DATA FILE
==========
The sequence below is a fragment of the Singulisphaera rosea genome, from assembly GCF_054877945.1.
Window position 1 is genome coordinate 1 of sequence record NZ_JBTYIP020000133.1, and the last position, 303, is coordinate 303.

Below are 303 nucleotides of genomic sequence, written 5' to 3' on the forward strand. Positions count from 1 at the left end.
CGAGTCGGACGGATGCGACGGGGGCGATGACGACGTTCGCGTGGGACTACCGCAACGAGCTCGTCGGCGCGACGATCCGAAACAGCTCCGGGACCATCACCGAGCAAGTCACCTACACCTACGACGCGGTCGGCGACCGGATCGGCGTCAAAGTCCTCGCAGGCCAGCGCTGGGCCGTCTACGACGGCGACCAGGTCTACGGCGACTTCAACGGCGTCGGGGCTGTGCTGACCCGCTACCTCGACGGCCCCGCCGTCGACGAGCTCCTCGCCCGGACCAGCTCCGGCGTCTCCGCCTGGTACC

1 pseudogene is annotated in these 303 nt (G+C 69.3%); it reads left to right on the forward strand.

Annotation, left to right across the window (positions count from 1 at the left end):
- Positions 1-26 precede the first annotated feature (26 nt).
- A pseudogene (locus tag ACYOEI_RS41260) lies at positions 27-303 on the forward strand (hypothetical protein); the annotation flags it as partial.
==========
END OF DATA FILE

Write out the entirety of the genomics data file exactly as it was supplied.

The sequence below is a fragment of the Singulisphaera rosea genome, from assembly GCF_054877945.1.
Window position 1 is genome coordinate 1 of sequence record NZ_JBTYIP020000133.1, and the last position, 303, is coordinate 303.

Below are 303 nucleotides of genomic sequence, written 5' to 3' on the forward strand. Positions count from 1 at the left end.
CGAGTCGGACGGATGCGACGGGGGCGATGACGACGTTCGCGTGGGACTACCGCAACGAGCTCGTCGGCGCGACGATCCGAAACAGCTCCGGGACCATCACCGAGCAAGTCACCTACACCTACGACGCGGTCGGCGACCGGATCGGCGTCAAAGTCCTCGCAGGCCAGCGCTGGGCCGTCTACGACGGCGACCAGGTCTACGGCGACTTCAACGGCGTCGGGGCTGTGCTGACCCGCTACCTCGACGGCCCCGCCGTCGACGAGCTCCTCGCCCGGACCAGCTCCGGCGTCTCCGCCTGGTACC

1 pseudogene is annotated in these 303 nt (G+C 69.3%); it reads left to right on the forward strand.

Annotation, left to right across the window (positions count from 1 at the left end):
- Positions 1-26 precede the first annotated feature (26 nt).
- A pseudogene (locus tag ACYOEI_RS41260) lies at positions 27-303 on the forward strand (hypothetical protein); the annotation flags it as partial.